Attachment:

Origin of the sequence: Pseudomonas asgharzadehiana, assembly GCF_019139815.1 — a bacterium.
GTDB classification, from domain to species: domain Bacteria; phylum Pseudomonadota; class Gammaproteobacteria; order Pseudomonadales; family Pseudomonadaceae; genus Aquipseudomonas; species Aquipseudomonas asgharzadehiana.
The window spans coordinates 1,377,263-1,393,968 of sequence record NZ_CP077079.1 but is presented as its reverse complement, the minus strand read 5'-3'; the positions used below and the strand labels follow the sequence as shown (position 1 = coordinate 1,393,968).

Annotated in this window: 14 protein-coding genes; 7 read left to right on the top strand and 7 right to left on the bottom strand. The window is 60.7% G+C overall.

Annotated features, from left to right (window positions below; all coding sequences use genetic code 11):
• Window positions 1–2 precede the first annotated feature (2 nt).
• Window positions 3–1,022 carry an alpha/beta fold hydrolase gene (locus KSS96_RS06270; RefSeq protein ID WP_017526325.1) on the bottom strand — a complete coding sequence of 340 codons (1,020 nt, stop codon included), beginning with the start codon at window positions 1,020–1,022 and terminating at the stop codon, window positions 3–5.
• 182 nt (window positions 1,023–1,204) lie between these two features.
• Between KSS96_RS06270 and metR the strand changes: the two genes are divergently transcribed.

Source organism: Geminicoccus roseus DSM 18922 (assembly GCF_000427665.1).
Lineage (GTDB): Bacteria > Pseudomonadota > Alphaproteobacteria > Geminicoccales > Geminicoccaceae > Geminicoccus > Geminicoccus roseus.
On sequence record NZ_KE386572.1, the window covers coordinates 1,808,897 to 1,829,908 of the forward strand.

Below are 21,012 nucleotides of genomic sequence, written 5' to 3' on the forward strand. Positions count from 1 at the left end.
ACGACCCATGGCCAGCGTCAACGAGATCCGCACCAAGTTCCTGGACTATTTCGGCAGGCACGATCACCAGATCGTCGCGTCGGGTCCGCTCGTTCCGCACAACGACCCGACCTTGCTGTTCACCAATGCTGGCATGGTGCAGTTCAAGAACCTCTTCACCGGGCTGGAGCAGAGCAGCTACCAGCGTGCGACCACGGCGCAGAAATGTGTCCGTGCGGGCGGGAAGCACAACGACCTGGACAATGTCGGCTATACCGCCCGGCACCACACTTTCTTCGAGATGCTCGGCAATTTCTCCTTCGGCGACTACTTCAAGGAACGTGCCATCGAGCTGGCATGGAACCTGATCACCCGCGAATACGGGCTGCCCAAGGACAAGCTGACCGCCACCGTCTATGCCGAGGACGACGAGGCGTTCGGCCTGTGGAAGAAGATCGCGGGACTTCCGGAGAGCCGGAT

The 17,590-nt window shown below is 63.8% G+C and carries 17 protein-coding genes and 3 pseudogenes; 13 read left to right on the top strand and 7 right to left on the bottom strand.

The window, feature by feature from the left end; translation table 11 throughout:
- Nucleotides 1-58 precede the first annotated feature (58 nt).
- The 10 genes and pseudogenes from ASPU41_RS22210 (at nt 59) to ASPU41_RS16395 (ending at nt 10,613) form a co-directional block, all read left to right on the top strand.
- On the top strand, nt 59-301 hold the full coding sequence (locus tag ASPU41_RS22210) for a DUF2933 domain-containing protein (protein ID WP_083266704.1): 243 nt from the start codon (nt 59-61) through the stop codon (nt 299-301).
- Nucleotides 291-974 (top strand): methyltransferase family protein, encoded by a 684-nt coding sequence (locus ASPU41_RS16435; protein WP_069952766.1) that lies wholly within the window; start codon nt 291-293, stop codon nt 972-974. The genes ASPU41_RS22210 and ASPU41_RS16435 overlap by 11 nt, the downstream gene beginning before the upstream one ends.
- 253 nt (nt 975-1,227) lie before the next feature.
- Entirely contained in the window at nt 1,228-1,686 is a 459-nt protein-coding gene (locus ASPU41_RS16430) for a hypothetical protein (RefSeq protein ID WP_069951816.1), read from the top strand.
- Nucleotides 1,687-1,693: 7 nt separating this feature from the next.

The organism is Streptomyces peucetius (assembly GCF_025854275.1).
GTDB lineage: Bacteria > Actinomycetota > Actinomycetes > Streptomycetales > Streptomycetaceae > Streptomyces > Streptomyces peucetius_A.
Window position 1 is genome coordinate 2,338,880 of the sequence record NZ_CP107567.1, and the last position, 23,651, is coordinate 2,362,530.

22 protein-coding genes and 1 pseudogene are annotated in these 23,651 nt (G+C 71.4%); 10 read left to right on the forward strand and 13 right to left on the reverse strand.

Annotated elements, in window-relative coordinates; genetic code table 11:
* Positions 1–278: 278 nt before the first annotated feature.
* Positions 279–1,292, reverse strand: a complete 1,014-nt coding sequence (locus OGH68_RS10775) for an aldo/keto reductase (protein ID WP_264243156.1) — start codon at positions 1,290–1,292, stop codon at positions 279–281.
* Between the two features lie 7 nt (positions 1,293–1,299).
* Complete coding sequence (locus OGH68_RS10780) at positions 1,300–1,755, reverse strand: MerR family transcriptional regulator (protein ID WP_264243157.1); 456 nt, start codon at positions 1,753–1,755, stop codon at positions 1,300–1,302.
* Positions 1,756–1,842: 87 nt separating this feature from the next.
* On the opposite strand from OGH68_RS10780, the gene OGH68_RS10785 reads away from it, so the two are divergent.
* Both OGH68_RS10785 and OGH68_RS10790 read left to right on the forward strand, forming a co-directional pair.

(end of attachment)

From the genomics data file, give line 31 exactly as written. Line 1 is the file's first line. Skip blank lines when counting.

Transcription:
* Between the two features lie 7 nt (positions 1,293–1,299).